Inflation in the US fell for the second month in a row due to lower gas costs – business news

Christopher Rogaber Associated Press – | Story: 384925

Sharp declines in gas prices and cheap used cars slowed US inflation in August for the second month in a row, although prices for many other items rose, indicating that inflation remains a heavy burden on American households.

On Tuesday, the government said consumer prices rose 8.3% in August from a year earlier. Although still painfully high, it is down from an 8.5% jump in July and a four-decade high of 9.1% in June. On a monthly basis, prices rose 0.1% after a flat reading in July.

Excluding volatile food and energy categories, so-called core prices jumped 0.6% from July to August, higher than many economists had expected and a sign of persistent inflation.

Inflation remains much higher than many Americans have ever seen and continues to put pressure on the Federal Reserve, the agency tasked with maintaining price stability. The Federal Reserve is expected to announce another significant increase in its benchmark interest rate next week, which will drive up the costs of many consumer and business loans.

Inflation has spiked household grocery bills, rent and utility costs, among other expenses, causing hardship for many families and deepening gloom about the economy despite strong job growth and low unemployment.

Even if inflation peaks, economists expect it could take two years or more to fall back to a level close to the Federal Reserve’s annual target of 2%. The cost of renting apartments and other services, such as healthcare, will likely continue to rise in the coming months.

Republicans have sought to make inflation a central issue in midterm congressional elections. They blame President Joe Biden’s $1.9 trillion stimulus package last year for most of the increase. Many economists generally agree, although they also say faltering supply chains, the Russian invasion of Ukraine, and widespread shortages of items such as semiconductors were major factors in rising inflation.

However, indications that inflation may have peaked – or will soon arrive – could boost Democrats’ odds in the midterm elections, and may have already contributed to Biden’s slightly higher acceptance rates. In his speeches, Biden generally stopped referring to the impact of higher prices on family budgets. Instead, he highlighted his administration’s recent legislative accomplishments, including a law enacted last month aimed at lowering drug prices and combating climate change.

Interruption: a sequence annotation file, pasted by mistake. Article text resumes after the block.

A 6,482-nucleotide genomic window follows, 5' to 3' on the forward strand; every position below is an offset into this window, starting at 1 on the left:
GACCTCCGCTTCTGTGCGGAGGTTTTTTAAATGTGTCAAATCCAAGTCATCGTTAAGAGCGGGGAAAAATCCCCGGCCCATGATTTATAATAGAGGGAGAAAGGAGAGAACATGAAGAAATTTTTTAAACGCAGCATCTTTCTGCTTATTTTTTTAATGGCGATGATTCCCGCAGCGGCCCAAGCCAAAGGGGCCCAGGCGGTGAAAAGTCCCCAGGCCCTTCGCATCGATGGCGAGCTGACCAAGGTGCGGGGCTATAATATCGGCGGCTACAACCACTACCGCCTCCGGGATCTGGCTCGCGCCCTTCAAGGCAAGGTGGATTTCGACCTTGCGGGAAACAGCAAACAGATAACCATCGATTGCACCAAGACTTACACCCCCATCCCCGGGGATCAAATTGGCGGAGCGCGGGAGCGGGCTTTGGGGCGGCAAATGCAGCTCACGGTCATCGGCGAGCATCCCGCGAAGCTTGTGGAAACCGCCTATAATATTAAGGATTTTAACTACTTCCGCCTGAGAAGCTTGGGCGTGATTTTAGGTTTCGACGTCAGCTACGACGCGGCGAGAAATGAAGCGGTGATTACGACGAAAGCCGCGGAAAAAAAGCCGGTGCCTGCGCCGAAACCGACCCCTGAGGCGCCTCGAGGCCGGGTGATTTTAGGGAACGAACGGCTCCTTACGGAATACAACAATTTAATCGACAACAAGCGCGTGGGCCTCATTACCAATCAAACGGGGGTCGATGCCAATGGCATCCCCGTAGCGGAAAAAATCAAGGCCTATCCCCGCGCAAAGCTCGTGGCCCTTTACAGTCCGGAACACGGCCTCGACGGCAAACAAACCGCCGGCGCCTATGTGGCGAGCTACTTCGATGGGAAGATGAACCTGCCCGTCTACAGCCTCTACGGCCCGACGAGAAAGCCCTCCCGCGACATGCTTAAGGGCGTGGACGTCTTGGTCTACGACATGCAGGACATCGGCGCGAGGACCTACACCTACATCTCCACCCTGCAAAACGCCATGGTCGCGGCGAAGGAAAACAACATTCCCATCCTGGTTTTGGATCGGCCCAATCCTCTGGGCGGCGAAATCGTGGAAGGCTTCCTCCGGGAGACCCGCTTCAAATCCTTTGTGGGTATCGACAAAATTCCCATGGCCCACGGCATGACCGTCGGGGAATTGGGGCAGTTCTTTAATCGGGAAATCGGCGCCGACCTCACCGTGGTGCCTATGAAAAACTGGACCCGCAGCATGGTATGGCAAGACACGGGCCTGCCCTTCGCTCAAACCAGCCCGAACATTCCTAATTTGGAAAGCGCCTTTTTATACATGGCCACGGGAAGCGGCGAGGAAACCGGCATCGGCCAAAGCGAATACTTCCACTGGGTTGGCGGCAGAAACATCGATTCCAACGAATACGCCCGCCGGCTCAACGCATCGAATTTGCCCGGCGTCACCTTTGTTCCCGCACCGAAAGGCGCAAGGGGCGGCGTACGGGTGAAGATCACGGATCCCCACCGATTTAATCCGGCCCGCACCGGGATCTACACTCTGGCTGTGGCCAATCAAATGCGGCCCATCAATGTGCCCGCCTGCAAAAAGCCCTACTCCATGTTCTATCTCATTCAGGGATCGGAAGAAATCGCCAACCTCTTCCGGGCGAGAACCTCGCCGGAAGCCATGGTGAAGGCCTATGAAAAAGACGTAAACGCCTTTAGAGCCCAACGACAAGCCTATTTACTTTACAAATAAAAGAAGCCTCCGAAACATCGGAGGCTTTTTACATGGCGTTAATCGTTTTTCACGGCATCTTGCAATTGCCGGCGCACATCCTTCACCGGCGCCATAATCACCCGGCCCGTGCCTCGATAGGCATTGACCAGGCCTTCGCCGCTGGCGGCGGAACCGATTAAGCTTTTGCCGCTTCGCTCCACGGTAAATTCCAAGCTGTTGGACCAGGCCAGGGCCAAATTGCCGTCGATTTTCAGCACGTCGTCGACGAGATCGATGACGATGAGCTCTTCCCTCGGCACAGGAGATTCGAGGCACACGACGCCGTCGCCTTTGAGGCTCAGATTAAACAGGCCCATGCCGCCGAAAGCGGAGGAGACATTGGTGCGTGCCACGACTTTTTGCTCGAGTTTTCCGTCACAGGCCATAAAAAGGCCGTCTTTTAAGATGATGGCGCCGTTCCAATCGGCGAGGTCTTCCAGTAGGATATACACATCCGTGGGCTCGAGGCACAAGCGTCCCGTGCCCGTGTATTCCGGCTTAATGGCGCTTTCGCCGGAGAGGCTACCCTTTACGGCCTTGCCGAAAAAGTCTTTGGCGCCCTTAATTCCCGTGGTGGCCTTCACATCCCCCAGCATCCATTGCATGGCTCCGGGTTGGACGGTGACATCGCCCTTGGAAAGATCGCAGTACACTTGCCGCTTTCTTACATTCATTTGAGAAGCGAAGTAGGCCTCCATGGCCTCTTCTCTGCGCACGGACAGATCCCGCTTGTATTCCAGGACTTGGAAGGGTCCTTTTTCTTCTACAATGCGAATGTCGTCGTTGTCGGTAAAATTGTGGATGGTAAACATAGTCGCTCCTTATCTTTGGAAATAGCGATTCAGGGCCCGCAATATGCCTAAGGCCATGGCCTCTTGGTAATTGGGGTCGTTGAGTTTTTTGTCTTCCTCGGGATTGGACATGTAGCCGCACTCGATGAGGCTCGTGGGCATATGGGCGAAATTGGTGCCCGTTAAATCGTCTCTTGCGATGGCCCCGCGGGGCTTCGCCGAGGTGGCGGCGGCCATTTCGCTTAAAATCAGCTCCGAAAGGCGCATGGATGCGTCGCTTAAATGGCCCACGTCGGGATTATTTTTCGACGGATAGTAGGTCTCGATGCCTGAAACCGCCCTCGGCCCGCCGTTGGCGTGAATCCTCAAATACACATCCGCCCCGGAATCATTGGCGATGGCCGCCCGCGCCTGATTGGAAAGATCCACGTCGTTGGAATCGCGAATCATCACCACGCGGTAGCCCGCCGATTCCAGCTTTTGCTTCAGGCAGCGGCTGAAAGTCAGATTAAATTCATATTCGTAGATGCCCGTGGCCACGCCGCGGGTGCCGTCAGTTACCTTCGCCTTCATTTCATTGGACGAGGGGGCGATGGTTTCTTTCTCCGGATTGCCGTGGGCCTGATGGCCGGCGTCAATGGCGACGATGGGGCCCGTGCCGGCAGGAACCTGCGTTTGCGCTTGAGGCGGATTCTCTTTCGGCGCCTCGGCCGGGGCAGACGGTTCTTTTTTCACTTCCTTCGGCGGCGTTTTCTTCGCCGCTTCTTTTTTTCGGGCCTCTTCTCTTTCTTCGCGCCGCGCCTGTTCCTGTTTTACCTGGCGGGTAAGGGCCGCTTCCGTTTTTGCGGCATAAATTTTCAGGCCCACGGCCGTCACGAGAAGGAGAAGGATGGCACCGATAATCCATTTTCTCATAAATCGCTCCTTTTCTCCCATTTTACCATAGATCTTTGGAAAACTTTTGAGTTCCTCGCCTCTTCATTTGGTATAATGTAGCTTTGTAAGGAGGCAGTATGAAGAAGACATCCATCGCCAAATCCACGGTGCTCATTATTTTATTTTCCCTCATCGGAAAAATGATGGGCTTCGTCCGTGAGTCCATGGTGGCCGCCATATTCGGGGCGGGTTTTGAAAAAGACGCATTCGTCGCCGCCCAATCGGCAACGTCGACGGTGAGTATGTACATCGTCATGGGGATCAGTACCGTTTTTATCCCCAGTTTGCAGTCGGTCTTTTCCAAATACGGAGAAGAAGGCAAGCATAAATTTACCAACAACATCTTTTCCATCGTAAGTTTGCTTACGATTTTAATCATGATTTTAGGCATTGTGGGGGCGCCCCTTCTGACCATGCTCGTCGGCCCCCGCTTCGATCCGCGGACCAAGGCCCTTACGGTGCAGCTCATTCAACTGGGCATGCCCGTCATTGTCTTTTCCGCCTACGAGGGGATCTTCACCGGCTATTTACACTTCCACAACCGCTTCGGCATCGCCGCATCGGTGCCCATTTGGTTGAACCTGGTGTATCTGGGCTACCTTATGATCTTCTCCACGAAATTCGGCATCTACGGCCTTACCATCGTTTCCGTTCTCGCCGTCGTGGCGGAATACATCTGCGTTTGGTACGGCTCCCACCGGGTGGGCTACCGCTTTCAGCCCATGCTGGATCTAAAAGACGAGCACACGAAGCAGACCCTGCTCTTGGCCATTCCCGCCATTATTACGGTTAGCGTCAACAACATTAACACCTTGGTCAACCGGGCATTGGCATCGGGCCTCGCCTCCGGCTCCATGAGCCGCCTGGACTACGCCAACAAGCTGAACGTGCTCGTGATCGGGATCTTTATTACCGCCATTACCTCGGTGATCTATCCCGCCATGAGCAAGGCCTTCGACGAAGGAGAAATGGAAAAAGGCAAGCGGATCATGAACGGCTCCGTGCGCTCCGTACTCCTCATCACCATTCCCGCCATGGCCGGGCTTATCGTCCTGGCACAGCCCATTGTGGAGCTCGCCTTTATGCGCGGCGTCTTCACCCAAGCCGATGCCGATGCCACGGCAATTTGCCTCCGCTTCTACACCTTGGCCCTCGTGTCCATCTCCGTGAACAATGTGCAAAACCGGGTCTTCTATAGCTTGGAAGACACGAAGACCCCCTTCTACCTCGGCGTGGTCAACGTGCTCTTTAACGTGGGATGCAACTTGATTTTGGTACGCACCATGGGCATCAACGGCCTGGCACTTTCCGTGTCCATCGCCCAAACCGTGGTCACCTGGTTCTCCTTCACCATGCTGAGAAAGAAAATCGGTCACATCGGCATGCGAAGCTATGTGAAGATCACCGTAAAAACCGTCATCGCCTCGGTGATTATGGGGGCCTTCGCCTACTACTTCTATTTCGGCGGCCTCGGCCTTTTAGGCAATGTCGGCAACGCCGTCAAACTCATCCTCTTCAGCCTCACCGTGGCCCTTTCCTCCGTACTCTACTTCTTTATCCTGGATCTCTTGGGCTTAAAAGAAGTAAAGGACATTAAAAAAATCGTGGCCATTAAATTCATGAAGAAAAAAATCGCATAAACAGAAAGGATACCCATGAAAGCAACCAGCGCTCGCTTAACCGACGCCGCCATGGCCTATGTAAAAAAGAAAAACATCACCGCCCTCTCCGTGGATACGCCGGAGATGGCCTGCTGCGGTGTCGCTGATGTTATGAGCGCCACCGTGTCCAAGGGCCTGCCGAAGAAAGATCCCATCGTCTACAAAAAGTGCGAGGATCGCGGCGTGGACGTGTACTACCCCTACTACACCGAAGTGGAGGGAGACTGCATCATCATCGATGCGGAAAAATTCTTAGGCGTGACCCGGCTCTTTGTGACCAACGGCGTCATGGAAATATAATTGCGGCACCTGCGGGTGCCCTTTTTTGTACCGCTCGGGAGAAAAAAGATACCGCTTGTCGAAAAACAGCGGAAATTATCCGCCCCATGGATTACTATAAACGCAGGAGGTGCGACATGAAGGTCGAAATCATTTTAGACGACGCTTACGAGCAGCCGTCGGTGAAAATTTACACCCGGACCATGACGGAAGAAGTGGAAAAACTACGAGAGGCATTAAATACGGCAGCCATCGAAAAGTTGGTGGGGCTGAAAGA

Nationally, the average cost of a gallon of gas fell to $3.71, down from just over $5 in mid-June. Several companies also reported signs that the backlog of supplies and inflation were fading.

General Motors said the pandemic disruptions in overseas semiconductor production, which led to a decline in auto production, have largely dissipated and that overall supply chain disruptions have improved by about 80% from the worst days of the pandemic.

Over the past year, the prices of meat, milk, fruits and vegetables have increased by a double. But executives at Kroger, the nation’s largest grocery chain, said lower prices for agricultural commodities such as wheat and corn could slow food cost increases.

Next week, most Fed watchers expect the central bank to announce a third consecutive increase of three-quarters of a point, to a range of 3% to 3.25%. Rapid increases in the federal interest rate — the fastest since the early 1980s — usually raise the costs of mortgages, auto loans and business loans, with the goal of slowing growth and reducing inflation. The average 30-year mortgage rate jumped nearly 5.9% last week, according to mortgage buyer Freddie Mac, the highest number in nearly 14 years.

Chairman Jerome Powell said the Fed will need to see several months of lower inflation readings indicating that rate increases are sliding back toward its 2% target before he suspends rate hikes.

Wages are still rising at a solid pace – before adjusting to inflation – driving up demand for apartments as more people go out on their own. The shortage of available housing has also forced more people to keep renting, which has intensified competition for apartments.

Rising rents and more expensive services, such as Medicare, have also driven up inflation.